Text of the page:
Interested in leading a sober-curious lifestyle but don’t know where to start? Four women who decided to go alcohol-free during lockdown share their stories – and their top tips for anyone else looking to rethink the way they drink

The past year and a half has been one of the most difficult periods in our lives. With the country in and out of lockdowns, time often felt like it was at a standstill and at the mercy of events way outside our control. 

What’s more, lockdown provided a degree of introspection that many had never experienced before. Things that normally could be brushed under the carpet thanks to the distractions of a pre-Covid world, became harder to ignore. Yet, for some, time away from people, pubs and clubs provided the space they needed to make a change that they’d long been putting off – to re-examine their drinking habits and join the growing number of people wanting to have a “sober curious” relationship with alcohol. 

We asked four women who did just that to share their stories with us. From what motivated them to make the change in the short and long-term to the benefits of quitting alcohol and their advice for others who are looking to do the same, here’s an insight into their journeys to provide some inspiration for getting started and overcoming common hurdles should you be looking to cut back this party season and beyond.

Gemma Saggers, psychotherapist, counsellor and mental health consultant
Gemma has led a sober lifestyle since November 2020

Lockdown provided the perfect excuse I’d been looking for to stop drinking

Why I stopped drinking

“For me, the decision to stop drinking was both a personal and a professional one. The last drink I had during lockdown was on the 28th of November 2020. I remember this because it was a close friend’s birthday and despite my willingness to celebrate, the thought of pouring myself another Prosecco and sitting alone at my laptop to partake in another Zoom quiz felt so miserable to me.

“Lockdown coincided with many of my friends turning 30, and, understandably, we wanted to make up for the many cancelled plans. Drinking inevitably (and alarmingly unquestionably) assumed its role at the centre of these celebrations, with friends signing me up to cocktail boxes and mixology classes as a way of trying to hold on to something a bit special. While I didn’t want to be a killjoy, I realised I just wasn’t enjoying the alcohol aspect of it at all. What I found most jarring about drinking at these virtual events was that you’d pour yourself a couple of celebratory tipples, only for the celebration to abruptly end leaving you tipsy at best or drunk at worst, with no ability to go anywhere more exciting than your living room.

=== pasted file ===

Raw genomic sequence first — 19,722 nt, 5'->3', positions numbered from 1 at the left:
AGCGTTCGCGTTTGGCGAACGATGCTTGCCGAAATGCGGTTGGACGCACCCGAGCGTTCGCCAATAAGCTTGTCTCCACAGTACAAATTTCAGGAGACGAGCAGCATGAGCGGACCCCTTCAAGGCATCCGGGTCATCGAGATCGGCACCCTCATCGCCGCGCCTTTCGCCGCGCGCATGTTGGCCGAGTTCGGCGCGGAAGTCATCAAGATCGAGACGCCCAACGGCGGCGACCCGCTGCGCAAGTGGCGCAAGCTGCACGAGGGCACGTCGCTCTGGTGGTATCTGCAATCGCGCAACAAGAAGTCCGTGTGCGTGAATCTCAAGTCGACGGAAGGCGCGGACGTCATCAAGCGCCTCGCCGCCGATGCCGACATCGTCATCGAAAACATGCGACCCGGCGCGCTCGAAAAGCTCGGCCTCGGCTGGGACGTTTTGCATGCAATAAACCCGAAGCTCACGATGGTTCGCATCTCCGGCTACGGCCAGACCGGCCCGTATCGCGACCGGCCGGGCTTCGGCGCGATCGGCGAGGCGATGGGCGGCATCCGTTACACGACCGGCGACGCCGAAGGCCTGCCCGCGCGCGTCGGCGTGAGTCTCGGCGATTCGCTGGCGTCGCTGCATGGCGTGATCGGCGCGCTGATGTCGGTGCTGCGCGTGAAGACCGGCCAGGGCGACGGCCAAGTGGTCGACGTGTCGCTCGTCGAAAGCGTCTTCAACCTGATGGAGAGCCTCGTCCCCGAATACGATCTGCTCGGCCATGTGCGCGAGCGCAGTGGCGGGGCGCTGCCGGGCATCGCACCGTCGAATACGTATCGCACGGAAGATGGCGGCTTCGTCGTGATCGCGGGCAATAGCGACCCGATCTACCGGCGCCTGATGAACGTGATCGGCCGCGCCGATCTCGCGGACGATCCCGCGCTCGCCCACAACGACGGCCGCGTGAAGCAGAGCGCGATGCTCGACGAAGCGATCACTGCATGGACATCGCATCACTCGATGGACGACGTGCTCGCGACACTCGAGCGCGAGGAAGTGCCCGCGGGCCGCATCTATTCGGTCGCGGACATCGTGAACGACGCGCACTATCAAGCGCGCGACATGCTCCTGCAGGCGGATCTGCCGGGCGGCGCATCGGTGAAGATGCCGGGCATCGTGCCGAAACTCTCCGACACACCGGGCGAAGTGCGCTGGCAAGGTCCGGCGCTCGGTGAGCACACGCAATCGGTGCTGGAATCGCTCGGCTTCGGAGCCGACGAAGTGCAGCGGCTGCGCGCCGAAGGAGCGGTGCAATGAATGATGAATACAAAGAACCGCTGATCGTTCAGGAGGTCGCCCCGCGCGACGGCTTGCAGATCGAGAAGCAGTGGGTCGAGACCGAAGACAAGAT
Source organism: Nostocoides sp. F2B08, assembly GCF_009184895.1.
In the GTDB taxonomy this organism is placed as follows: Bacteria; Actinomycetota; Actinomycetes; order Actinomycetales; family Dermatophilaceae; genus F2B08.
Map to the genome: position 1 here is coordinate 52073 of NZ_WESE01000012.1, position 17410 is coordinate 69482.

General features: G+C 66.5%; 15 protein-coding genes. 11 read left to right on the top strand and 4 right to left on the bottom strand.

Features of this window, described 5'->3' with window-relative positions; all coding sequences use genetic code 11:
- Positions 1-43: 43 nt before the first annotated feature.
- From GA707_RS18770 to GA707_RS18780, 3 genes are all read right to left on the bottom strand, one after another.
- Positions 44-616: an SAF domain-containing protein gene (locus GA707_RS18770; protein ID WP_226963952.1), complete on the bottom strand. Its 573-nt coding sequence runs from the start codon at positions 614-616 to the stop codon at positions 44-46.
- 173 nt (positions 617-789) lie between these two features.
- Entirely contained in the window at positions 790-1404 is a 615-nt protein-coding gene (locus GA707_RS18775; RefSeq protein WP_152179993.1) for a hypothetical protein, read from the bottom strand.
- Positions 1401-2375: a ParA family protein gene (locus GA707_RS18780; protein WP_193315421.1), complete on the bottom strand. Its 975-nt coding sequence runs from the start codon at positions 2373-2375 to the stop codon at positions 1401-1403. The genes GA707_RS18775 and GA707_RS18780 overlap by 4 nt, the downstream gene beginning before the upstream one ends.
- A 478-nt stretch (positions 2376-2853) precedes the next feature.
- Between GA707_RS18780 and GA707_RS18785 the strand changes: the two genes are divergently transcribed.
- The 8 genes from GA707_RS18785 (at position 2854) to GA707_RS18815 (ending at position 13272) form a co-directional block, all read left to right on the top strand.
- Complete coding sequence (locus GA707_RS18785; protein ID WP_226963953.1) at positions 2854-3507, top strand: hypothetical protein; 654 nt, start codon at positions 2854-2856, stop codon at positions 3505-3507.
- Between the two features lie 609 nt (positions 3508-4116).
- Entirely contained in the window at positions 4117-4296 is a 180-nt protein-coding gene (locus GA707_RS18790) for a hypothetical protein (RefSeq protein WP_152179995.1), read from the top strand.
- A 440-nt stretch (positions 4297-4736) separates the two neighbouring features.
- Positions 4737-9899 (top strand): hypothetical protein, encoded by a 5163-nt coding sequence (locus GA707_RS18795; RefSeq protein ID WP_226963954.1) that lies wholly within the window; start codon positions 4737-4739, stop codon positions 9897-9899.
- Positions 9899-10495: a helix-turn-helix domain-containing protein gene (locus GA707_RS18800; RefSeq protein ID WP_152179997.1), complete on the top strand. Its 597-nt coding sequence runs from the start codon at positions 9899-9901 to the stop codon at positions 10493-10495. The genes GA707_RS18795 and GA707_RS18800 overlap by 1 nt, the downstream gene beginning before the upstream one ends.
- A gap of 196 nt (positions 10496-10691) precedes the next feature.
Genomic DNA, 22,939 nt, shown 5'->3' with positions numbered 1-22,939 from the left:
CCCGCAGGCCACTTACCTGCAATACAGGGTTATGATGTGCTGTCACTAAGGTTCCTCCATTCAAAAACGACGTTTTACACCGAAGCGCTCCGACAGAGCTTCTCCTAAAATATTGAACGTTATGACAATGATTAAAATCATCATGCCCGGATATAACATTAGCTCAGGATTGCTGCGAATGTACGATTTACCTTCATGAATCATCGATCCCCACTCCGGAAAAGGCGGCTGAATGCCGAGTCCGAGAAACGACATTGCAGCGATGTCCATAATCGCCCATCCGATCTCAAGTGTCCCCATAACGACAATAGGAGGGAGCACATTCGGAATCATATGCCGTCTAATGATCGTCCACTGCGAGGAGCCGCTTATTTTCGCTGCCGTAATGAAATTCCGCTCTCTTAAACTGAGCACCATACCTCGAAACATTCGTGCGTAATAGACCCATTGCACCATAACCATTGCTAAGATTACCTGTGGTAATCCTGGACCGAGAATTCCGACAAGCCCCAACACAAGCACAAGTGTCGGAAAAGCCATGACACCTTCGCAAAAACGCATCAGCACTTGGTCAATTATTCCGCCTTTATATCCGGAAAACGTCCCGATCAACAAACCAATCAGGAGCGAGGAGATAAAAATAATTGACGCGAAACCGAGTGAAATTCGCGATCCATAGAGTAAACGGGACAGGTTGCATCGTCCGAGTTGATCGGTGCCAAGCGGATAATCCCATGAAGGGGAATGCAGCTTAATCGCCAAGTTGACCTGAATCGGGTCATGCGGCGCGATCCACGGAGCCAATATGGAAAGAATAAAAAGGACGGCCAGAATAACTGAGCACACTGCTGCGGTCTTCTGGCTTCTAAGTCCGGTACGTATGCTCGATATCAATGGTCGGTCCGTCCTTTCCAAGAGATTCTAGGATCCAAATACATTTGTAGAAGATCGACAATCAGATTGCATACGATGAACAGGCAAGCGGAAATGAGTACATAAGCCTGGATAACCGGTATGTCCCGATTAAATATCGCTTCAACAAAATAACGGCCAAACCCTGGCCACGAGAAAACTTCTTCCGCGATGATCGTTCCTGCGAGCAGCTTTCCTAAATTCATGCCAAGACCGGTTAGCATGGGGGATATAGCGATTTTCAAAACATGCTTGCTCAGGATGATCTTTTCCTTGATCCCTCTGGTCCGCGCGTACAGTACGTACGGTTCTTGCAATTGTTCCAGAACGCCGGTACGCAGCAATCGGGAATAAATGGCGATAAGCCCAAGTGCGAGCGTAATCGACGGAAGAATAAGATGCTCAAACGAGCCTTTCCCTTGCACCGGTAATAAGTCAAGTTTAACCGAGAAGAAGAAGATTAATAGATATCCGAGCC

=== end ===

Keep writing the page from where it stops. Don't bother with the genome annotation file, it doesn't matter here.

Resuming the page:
“I was also working as a newly qualified psychotherapist, having completed my MSc only a few weeks earlier. Overnight, the format of how therapists were able to offer therapy changed, and we found ourselves in the unique position of both experiencing our own pandemic trauma and supporting our existing and many new clients through theirs. To hear another’s life story, experience, and deepest thoughts and feelings is a privilege; but one that can often involve exploring the realms of addiction and substance misuse. For this reason, I’ve witnessed first-hand just how seductive and dangerous alcohol can be, with the risk of addiction to all humans being both an emotional and a physical one. As the weeks turned into months and the reality of the second lockdown kicking in, I recognised that we were all at risk of falling into bad habits as coping mechanisms. Therapists are not immune to this. It felt more important than ever that I maintained a crystal-clear head and upped my self-care.  For me, this meant no drinking.”

How being sober-curious has enriched my life

“Giving up alcohol has been an incredibly positive experience for me, not only connected to my mental and physical well-being but one that has had a hugely positive impact on so many of the personal relationships with the very friends and social circles I was worried about ‘letting down’ by quitting. What you soon realise is that those that matter don’t mind, and those that mind really don’t matter. No one’s judgement or opinion is worth putting yourself in a position you don’t want to be in.

“Hangover-free weekends are also the best – since lockdown I have taken up paddle boarding and golf – two things I know I’d never have had time for if I was nursing a hangover. For me, hangovers were passion drainers, so it’s been amazing to reacquaint myself with hobbies that are not hangover friendly. This can obviously look different for everyone but it’s been so fun to exchange my hangovers for things that are much more fun and worthwhile.”

The hardest part?

“If I’m being honest with myself, I think that lockdown provided the perfect excuse I’d been looking for to stop drinking for a long time. Stopping drinking wasn’t the difficult part for me as it was never something I would do after work, alone or with my partner. What I had struggled with was finding a socially acceptable way of communicating my desired teetotal lifestyle to my friends and wider social circles. I didn’t want to be seen as ‘anti-fun’ and I’d noticed how wary people were of those who didn’t drink at parties. I was grateful to have some time to work out what was best for me and built up some momentum without the pressure or demand for an explanation that I just didn’t feel I could provide other than: ‘I just don’t feel drinking is for me.’"